As part of the Obama administration’s latest rule updating the 2016 Medicare Physician Fee Schedule, billing codes and provider reimbursement rates will now be recognized for advance care planning. The ruling, issued on Oct. 30, is effective Jan. 1, 2016.
“This is a victory for ACEP members, who have been advocating for such a provision for years,” said Barbara K. Tomar, federal affairs director at ACEP in Washington, D.C. “We’re so pleased that Centers for Medicare & Medicaid Services (CMS) has assigned codes that recognize the importance of advance care planning.”
In previous rules, only primary care physicians were reimbursed by CMS for care coordination activities. Now, any type of physician may be eligible for reimbursement. But Medicare administrative contractors will have the final say on who is specifically reimbursed, as the rule does not provide a national coverage decision, Tomar pointed out.
In a September 2015 letter to CMS advocating for the then-proposed ruling, then-ACEP President Michael J. Gerardi, MD, FACEP, wrote, “Emergency physicians are on the front line when an elderly patient decompensates…in addition, many [ACEP] members are obtaining additional training for practice in geriatric-focused emergency departments where even more time is spent on advance care planning activities.”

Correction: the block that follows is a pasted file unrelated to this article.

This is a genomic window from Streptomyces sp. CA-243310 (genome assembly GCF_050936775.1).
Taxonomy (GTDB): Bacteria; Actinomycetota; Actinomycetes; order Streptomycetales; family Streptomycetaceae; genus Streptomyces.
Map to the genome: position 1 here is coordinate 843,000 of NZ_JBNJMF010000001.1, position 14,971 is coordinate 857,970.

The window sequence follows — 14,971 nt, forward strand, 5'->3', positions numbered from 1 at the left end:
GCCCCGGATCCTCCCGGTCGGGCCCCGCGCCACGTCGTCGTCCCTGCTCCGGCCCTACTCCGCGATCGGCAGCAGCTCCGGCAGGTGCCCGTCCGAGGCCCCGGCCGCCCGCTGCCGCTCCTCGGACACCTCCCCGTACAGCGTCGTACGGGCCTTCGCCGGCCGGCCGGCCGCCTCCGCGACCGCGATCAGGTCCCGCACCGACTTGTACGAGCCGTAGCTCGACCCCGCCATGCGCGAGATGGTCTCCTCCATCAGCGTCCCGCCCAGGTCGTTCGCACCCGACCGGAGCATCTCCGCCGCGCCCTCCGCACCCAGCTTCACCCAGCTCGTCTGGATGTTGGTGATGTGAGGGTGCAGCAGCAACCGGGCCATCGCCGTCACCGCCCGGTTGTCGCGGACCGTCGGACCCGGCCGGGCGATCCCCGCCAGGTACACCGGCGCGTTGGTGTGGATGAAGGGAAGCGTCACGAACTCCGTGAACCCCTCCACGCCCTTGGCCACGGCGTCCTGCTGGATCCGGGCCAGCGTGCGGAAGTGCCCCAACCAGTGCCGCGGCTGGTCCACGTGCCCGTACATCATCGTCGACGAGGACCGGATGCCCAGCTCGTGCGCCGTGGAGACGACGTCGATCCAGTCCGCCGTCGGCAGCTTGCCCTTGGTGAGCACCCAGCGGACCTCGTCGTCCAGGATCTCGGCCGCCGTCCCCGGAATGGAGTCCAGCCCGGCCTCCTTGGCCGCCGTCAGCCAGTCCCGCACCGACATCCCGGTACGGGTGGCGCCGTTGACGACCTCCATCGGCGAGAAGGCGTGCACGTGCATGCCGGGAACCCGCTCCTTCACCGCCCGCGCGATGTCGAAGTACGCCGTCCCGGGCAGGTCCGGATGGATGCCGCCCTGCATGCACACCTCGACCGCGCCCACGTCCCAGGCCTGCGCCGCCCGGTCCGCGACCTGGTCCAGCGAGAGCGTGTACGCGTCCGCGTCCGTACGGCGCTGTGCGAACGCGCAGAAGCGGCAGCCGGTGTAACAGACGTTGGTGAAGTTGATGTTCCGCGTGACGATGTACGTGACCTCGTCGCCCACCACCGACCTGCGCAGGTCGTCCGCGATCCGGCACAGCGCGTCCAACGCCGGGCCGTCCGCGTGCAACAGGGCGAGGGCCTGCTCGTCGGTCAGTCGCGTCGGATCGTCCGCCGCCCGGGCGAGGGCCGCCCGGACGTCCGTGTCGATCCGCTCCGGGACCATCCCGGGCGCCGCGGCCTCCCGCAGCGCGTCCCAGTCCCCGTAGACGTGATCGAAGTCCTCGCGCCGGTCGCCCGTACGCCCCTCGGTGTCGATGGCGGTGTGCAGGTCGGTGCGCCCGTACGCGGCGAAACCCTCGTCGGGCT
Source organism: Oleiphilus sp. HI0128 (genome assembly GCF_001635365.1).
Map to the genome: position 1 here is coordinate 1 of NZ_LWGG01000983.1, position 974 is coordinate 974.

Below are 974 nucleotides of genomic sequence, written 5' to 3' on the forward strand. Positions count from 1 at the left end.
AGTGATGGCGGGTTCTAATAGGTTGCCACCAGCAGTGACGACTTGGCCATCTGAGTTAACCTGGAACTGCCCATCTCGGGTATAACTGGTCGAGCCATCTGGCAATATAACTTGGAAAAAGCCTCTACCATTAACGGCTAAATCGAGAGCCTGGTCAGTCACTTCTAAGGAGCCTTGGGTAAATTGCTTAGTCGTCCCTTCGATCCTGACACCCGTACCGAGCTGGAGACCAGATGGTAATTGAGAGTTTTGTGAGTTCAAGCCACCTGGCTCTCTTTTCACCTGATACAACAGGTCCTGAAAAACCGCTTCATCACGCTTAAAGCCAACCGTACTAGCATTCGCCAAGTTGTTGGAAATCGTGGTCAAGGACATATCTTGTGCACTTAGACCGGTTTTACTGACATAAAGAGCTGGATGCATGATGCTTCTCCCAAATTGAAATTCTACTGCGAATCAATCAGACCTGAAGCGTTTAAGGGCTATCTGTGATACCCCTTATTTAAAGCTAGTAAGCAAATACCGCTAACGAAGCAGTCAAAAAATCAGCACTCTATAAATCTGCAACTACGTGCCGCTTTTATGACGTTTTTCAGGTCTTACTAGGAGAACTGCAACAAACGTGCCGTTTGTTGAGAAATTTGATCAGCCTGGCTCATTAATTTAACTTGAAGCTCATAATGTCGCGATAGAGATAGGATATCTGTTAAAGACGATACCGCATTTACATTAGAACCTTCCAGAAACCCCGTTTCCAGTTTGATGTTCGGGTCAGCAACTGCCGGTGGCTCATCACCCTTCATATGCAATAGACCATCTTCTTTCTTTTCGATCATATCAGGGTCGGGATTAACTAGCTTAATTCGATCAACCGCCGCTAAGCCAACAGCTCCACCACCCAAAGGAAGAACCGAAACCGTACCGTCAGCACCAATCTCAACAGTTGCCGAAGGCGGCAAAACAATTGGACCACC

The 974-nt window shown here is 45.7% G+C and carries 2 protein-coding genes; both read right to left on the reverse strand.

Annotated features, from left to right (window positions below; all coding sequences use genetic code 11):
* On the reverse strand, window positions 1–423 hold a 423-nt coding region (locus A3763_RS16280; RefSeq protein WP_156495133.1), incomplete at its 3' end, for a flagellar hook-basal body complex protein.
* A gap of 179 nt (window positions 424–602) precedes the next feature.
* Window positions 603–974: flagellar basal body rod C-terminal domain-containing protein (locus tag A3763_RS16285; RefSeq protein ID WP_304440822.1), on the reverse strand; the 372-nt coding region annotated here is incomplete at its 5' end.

Sandra M. Schneider, MD, FACEP, director of emergency medicine practice at ACEP, said many emergency physicians were already having advance care planning conversations with patients who hadn’t had them with another physician previously, because gaps in the health care system exist. “Emergency physicians are dedicated to doing what’s best for the patient, but we should be reimbursed for having these critical discussions, which are oftentimes lengthy,” she said.
Last year, CMS declined an American Medical Association request to implement new billing codes for advanced care planning. Earlier, lawmakers dropped efforts in 2009 to include such planning in the Affordable Care Act after health reform opponents touted it as the start of “death panels” that would encourage euthanasia.